Outside of my mentors and defining moments, books have accelerated my learning both professionally and personally, and I truly believe that reading is the single most important thing you can do to better yourself. In light of this, on Monday’s I will be reviewing a book that has impacted me.
Today’s book is Letters from a Self Made Merchant to his Son by George Horace Lorimer.
George Horace Lorimer shares with us a fictional story about letters written between a father John Graham, the head of the house of Graham and Company, Pork Packers in Chicago to his Pierrepont who around the age of 18 is going off to Harvard. The letters span out over years from Pierrponts college days to getting his first job. The book consists of only the responses by John, so we get to see his advice back to his son about the different situations his son is facing. I share with you the lessons I took away from the book below.
Lessons learned from the book:
Improving your character is more important than improving your IQ
John writes to his son, “The first thing that any education ought to give a man is character, and the second thing is education. There are two parts of a college education – the part that you get in the schoolroom from the professors, and the part that you get outside it from the boys. That’s the really important part. For the first can only make you a scholar, while the second can make you a man.”
When you think back to college or high school where did you learn the most? Was it outside or inside the classroom? As John tells Pierrepont knowledge comes from all different sort of places and most of what we learn and who we become has nothing to do with what we learned in the classroom. School is not about where you went or what you learned it is about what you did while you were there. It made me think about how we might need to rethink the saying “knowledge is power”. I better way to say it would be knowledge + action = power.
Always be sweeping
John writes to his son that he is worried that his head is getting too big at Harvard, and he is being a foolish college kid wasting away his money. As Pierrepont is about to graduate John wants to make sure he understands what is going to take to be successful.
“The only sure way a man can get rich quick is to have it given to him or to inherit it. You are not going to get rich that way – at least, not until after you have proved your ability to hold a pretty important position within the firm. It doesn’t make any difference whether he is the son of the old man or the cellar boss – that place is the bottom. And the bottom in this office is a seat at the mailing desk.”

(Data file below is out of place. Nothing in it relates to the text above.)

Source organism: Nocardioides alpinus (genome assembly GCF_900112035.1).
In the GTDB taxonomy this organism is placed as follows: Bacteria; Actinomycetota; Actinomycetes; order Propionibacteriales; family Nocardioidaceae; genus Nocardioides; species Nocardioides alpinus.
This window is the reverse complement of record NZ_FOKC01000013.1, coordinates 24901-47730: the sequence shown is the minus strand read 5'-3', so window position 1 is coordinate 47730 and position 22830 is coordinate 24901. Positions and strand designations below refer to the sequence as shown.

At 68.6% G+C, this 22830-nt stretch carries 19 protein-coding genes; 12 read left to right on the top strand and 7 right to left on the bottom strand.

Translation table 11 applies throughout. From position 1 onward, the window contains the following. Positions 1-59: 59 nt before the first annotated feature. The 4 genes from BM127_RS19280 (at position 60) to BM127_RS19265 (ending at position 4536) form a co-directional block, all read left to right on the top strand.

Always be learning is one of the greatest pieces of advice I have ever received. The best part about having a mindset where you are always learning is that it is a skill that everyone has the ability to do. No matter where you went to school, your title, or how “successful” you are. The one thing that separates the good from the great’s is their ability to continue to learn. While reading this book it reminded me of one of my favorite quotes:
“Training is like sweeping the floor. Just because we ‘ve done it once, doesn’t mean the floor is clean forever. Every day the dust comes back. Every day we must sweep.”
If you are really smart, don’t make the same mistake twice
Johns advice to his son about learning from mistakes is a classic reminder of how powerful mistakes can be. He writes “when you make a mistake, don’t make the second one – keeping it to yourself. Own up.”
You don’t learn from what you are good at. When you are good at something you just keep being good at it. The simplicity of that is scary because it causes people to do two things: To be afraid of failure and feel ashamed to discuss them. When we shy away from mistakes or failures we stop growing and learning. No matter how good you are at something, you are not perfect. It is an important piece of advice to remember because if you truly want to reach your potential you must be ready to learn from your mistakes.
Life is about the little things
John writes to his son about how important it is to not judge a book by its cover, “Just here I want to say that while it’s all right for another fellow to be influenced by appearances, it’s all wrong for you to go on them. Backup good looks by good character yourself, and make sure the other fellow does the same. ” John teaches his son that the little things in life are the most important things and that 2/3 of success is making people think you are all right.
To me, who cares what car you drive, clothes you wear, and how big your house is. None of those things tell anyone what type of person you are. What matters it the little things. Smile and laugh with others, give to others, contribute to society, help people, and just be a good person. That is what makes people think you are all right.
How has the book impacted me:
When I went to college my dad told me the exact same type of advice that John told his son Pierrepont – it doesn’t matter where you went to school, it only matters what you do when you get there. Though this is a fictional story, I will be sharing the same piece of advice to my son one day when I send him off to college.
Now, Wake Up! It’s Day One. Please feel free to buy the book here!